Call that profit. Prophecy such returns.
Wendell Berry, Manifesto: The Mad Farmer Liberation Front
An ounce of practice is generally worth more than a ton of theory.
Why is it that I so resist beginnings? Yet again, stories stir around me, rustling on the cusp of being told, though never to be told in their entirety. They are like autumn’s last leaves, now barely hanging on to naked branches; when they fall, it is an end and a beginning. Transformation. To tell a story is to transform, the story from the original experience, ones self through the story, occasionally, the reader through their own encounter with it. A falling leaf is also sun and rain, rhizome, breath… To isolate it from all that has participated in its becoming makes me uncomfortable. And yet, to celebrate it in its once-in-a-lifetime dance to the ground is intuitive, inevitable.
So, as Bilbo says, hovering above the blank page, mind full of stories, “where to begin?”
I feel a bit like a hobbit lately. As a horticulture volunteer at Schumacher College, my days are shaped by the pulsing of the gardens, punctuated by meals and cups of tea - nourishing in and of themselves, but perhaps their most important function being to potentiate the meeting of minds. Real conversation is prioritized at Schumacher, as are beauty and nourishment, alongside hard work. Each arises from the other. Some people (in true hobbit fashion) find it hard to leave. Yes, Bilbo could be happy here. He may meet his Gandalf here as well, and his Frodo - wizards asking unanswerable questions and young adults open to adventure pass frequently through the doors of the Old Postern. So to speak.
This story within stories could begin, indeed, with fallen leaves. In a shady corner of the college grounds sit piles and piles of perennial weeds and vegetation, formed into windrows and covered by black plastic, in various stages of decomposition. My sister who was visiting, another garden helper, and I were given the task of uncovering what has for many months been hidden from view, left to the power of darkness, microbes, and time.
What richness all that living and dying had become! The compost was dark, soft, and Goldilocks-just-right-crumbly - it would hold together loosely when gathered in a fist, but was forgiving in form, easily assimilating back into the mix. And the smell! Studies suggest that humans have an instinctive appreciation for the sweet odor of humus; the process of healthy decomposition involves bacterial activity apparently pleasing to our senses.
But we couldn’t just take their word for it. We’d settled into an elegant system, wheelbarrowing the compost from the windrow to a bin for storage closer to the growing areas. Then, somehow, we all found ourselves (wiggly toes freed from their usual boot confines) in the bin itself.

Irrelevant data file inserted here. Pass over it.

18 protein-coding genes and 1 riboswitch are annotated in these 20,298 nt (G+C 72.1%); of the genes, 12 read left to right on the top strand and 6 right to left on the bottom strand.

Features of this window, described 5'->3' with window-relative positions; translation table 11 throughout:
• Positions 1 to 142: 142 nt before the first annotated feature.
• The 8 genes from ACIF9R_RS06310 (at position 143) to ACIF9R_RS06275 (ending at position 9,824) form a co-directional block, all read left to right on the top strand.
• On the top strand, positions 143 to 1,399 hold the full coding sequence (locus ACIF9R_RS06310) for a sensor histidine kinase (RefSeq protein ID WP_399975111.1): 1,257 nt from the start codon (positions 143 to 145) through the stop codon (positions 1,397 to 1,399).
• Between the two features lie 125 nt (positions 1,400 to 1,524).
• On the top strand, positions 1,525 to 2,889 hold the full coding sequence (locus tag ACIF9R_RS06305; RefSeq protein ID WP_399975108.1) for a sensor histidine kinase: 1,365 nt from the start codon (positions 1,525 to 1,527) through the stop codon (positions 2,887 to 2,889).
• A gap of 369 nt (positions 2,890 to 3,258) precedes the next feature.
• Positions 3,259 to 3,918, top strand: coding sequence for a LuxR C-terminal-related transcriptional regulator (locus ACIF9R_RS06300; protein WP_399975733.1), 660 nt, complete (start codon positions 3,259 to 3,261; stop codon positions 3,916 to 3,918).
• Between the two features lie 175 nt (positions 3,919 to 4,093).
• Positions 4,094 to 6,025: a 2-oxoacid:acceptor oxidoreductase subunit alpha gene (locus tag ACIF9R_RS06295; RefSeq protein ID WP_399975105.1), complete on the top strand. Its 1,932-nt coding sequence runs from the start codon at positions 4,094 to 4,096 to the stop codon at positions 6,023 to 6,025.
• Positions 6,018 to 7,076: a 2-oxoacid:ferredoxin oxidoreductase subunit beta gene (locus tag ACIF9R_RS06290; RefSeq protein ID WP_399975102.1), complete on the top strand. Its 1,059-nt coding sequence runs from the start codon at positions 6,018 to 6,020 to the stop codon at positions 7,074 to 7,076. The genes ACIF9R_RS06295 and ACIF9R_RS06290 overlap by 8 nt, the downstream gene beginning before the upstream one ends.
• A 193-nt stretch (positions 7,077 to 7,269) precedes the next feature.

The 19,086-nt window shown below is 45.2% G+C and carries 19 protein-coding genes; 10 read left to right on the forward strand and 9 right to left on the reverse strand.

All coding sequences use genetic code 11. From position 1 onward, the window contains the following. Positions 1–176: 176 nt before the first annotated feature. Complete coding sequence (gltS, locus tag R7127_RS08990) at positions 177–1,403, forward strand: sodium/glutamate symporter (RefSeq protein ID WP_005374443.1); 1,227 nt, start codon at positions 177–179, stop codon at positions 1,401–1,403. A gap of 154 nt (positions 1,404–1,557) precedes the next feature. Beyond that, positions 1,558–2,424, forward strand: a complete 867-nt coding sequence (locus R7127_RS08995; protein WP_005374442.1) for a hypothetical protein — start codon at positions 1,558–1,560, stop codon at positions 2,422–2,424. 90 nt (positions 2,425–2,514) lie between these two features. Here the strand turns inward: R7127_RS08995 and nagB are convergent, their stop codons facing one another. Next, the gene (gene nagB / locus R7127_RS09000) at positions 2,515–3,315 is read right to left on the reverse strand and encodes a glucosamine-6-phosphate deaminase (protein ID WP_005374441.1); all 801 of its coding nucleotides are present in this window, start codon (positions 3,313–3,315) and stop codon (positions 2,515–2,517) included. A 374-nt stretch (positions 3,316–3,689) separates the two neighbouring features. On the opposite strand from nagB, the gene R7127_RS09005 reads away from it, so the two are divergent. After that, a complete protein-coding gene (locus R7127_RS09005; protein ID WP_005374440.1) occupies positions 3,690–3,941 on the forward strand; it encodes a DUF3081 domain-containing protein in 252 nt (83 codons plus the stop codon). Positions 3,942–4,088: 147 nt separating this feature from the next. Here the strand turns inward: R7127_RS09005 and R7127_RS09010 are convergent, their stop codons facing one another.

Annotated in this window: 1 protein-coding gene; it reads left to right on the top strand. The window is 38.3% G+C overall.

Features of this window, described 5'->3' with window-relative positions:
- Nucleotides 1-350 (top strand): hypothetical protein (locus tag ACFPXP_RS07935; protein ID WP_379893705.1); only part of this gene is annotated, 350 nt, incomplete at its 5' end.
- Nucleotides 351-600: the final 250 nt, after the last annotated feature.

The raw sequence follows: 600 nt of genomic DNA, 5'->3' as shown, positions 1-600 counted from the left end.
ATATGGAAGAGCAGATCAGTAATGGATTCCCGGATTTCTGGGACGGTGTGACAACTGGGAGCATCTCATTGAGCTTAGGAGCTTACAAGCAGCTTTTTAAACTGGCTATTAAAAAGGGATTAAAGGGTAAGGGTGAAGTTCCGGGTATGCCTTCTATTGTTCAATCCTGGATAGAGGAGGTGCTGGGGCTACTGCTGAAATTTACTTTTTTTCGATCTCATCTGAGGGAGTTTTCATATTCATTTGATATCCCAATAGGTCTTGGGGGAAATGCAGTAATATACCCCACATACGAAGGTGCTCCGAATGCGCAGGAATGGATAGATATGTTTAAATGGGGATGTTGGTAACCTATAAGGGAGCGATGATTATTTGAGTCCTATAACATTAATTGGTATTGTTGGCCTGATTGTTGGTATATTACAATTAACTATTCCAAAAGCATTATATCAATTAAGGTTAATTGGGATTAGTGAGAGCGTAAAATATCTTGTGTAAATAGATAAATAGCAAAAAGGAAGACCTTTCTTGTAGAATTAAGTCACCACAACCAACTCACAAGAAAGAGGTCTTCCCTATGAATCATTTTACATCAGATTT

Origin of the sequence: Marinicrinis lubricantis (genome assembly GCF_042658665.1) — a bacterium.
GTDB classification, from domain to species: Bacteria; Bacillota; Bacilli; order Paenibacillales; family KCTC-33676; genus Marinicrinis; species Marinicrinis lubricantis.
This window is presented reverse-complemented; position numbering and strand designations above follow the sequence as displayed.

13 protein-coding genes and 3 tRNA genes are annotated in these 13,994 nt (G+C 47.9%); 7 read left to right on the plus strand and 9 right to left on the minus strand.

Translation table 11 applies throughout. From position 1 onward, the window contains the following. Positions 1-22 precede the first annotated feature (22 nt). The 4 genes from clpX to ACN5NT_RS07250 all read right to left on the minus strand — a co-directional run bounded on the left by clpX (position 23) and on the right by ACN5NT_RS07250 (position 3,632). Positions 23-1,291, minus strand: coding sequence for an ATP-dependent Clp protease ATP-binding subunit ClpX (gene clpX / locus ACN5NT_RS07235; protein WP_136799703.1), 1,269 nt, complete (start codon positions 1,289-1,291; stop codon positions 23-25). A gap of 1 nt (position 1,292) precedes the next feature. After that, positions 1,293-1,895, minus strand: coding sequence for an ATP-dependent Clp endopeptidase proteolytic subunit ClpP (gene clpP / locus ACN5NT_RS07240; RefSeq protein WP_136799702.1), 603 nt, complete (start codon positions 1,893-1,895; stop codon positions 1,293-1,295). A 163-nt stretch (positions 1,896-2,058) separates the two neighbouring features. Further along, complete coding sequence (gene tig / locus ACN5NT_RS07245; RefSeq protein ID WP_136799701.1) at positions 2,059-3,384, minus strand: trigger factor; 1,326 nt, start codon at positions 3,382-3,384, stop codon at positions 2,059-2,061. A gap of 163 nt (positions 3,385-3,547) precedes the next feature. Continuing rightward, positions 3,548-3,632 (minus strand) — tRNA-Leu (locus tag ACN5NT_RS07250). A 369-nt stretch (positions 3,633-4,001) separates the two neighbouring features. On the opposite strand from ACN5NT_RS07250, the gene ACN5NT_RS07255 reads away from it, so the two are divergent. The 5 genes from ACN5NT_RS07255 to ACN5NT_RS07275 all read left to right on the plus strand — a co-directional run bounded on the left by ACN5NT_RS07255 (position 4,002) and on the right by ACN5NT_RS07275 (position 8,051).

I had been a bit sluggish and pre-occupied all day. My sister was getting over jet-lag. This few minutes in the compost may be one of the closest things to magic I have yet experienced. Searching for the language to describe it feels rather futile. My skin still speaks of it, though, tingling, awake. Reaching for Walden, unsure of what I’m looking for, I open randomly to Thoreau’s apposite words: “There can be no very black melancholy to him who lives in the midst of nature and has his senses still.”
As soon as we clambered out, a robin flitted from the shrubbery to perch on a wall of the bin. Robins are common companions here when dealing with compost. Life speaking to life speaking to life, a shared recognition of vitality. His left eye was missing, a small, strange emptiness in its place. The European Robin, sweet as they appear and with such melodious song, are quite territorial and males are known for fierce boundary disputes. Perhaps such a fight took the missing eye? Empathy wells up in me, particularly as I discover how unusually close I can get by approaching him quietly from his left side, his blind spot. Lacking the ability to differentiate most robins from each other, this one’s tell-tale scar will allow me to keep an eye out for him later, maybe get a sense of where the compost bin sits within his wider territory. After watching me sit in it and giggle, does he have a sense of where it sits within mine? Do I?
No sweeping conclusions here. This story within stories does not add up to anything but itself. Here’s an end, here’s a beginning.